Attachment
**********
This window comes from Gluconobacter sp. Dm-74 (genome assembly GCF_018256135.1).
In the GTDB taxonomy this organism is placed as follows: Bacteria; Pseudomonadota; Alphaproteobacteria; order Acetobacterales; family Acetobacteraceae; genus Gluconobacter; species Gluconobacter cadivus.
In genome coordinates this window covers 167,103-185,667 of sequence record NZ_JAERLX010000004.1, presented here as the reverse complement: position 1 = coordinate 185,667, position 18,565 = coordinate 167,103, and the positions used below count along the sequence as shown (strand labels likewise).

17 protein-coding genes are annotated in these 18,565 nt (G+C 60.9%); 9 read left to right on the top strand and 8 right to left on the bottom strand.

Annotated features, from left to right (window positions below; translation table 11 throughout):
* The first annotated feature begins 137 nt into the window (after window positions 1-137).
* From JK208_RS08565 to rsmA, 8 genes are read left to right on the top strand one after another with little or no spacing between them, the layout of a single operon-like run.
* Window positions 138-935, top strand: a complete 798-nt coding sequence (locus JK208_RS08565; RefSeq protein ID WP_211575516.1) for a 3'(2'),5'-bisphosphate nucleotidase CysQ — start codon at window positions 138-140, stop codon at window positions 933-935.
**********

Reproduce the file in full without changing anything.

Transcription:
This window comes from Gluconobacter sp. Dm-74 (genome assembly GCF_018256135.1).
In the GTDB taxonomy this organism is placed as follows: Bacteria; Pseudomonadota; Alphaproteobacteria; order Acetobacterales; family Acetobacteraceae; genus Gluconobacter; species Gluconobacter cadivus.
In genome coordinates this window covers 167,103-185,667 of sequence record NZ_JAERLX010000004.1, presented here as the reverse complement: position 1 = coordinate 185,667, position 18,565 = coordinate 167,103, and the positions used below count along the sequence as shown (strand labels likewise).

17 protein-coding genes are annotated in these 18,565 nt (G+C 60.9%); 9 read left to right on the top strand and 8 right to left on the bottom strand.

Annotated features, from left to right (window positions below; translation table 11 throughout):
* The first annotated feature begins 137 nt into the window (after window positions 1-137).
* From JK208_RS08565 to rsmA, 8 genes are read left to right on the top strand one after another with little or no spacing between them, the layout of a single operon-like run.
* Window positions 138-935, top strand: a complete 798-nt coding sequence (locus JK208_RS08565; RefSeq protein ID WP_211575516.1) for a 3'(2'),5'-bisphosphate nucleotidase CysQ — start codon at window positions 138-140, stop codon at window positions 933-935.